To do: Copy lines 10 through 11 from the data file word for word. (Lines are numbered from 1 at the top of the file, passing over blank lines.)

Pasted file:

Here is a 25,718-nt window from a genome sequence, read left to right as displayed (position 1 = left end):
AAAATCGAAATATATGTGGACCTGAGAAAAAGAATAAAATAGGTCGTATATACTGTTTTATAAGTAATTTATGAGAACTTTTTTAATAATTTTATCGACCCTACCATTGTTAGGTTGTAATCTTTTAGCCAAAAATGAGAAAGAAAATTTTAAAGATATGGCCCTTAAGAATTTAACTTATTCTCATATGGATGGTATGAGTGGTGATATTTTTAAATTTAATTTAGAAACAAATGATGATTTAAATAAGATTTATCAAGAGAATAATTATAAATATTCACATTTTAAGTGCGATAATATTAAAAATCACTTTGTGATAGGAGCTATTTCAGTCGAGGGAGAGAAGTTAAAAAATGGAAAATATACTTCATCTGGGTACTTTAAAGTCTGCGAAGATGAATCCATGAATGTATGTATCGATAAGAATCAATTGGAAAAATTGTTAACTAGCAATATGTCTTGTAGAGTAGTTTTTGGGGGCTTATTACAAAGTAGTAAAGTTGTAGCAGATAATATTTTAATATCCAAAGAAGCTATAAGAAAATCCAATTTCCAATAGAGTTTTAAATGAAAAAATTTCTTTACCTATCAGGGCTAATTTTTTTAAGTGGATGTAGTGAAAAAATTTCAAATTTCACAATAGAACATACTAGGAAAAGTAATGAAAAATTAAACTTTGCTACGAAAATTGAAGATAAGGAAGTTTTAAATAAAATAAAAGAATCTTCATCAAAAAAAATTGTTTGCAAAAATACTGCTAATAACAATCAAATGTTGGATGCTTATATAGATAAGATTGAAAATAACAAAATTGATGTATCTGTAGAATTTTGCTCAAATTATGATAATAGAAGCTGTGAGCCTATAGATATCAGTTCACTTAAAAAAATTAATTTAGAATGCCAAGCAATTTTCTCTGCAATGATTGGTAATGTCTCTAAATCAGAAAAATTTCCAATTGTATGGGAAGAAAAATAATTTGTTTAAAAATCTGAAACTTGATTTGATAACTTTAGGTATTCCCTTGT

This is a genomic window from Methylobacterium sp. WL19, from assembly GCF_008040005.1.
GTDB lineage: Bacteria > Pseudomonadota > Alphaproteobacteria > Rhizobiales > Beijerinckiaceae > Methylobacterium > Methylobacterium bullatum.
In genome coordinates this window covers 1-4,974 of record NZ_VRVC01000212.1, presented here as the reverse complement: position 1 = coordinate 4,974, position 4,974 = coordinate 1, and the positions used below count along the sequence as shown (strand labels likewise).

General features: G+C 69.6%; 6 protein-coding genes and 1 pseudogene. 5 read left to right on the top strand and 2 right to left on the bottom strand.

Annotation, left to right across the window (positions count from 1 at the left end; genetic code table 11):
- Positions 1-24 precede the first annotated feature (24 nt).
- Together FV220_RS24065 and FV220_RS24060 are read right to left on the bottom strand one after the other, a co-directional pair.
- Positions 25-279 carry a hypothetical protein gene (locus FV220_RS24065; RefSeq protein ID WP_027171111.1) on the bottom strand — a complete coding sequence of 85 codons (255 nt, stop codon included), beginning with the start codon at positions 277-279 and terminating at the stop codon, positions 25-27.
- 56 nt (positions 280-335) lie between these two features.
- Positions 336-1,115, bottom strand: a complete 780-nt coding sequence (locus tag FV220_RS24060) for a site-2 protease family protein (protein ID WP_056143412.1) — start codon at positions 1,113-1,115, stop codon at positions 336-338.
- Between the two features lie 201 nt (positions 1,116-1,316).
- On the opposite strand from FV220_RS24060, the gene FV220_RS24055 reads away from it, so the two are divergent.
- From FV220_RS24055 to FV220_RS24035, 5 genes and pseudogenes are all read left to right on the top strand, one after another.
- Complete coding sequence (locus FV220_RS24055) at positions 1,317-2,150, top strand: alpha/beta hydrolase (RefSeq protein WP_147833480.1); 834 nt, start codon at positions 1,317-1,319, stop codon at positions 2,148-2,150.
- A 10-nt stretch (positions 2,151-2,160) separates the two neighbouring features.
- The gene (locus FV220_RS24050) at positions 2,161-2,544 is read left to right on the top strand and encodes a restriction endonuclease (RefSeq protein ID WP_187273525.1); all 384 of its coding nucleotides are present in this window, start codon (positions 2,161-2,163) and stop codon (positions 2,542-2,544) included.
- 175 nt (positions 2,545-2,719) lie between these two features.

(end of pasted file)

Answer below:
- Positions 25-279 carry a hypothetical protein gene (locus FV220_RS24065; RefSeq protein ID WP_027171111.1) on the bottom strand — a complete coding sequence of 85 codons (255 nt, stop codon included), beginning with the start codon at positions 277-279 and terminating at the stop codon, positions 25-27.
- 56 nt (positions 280-335) lie between these two features.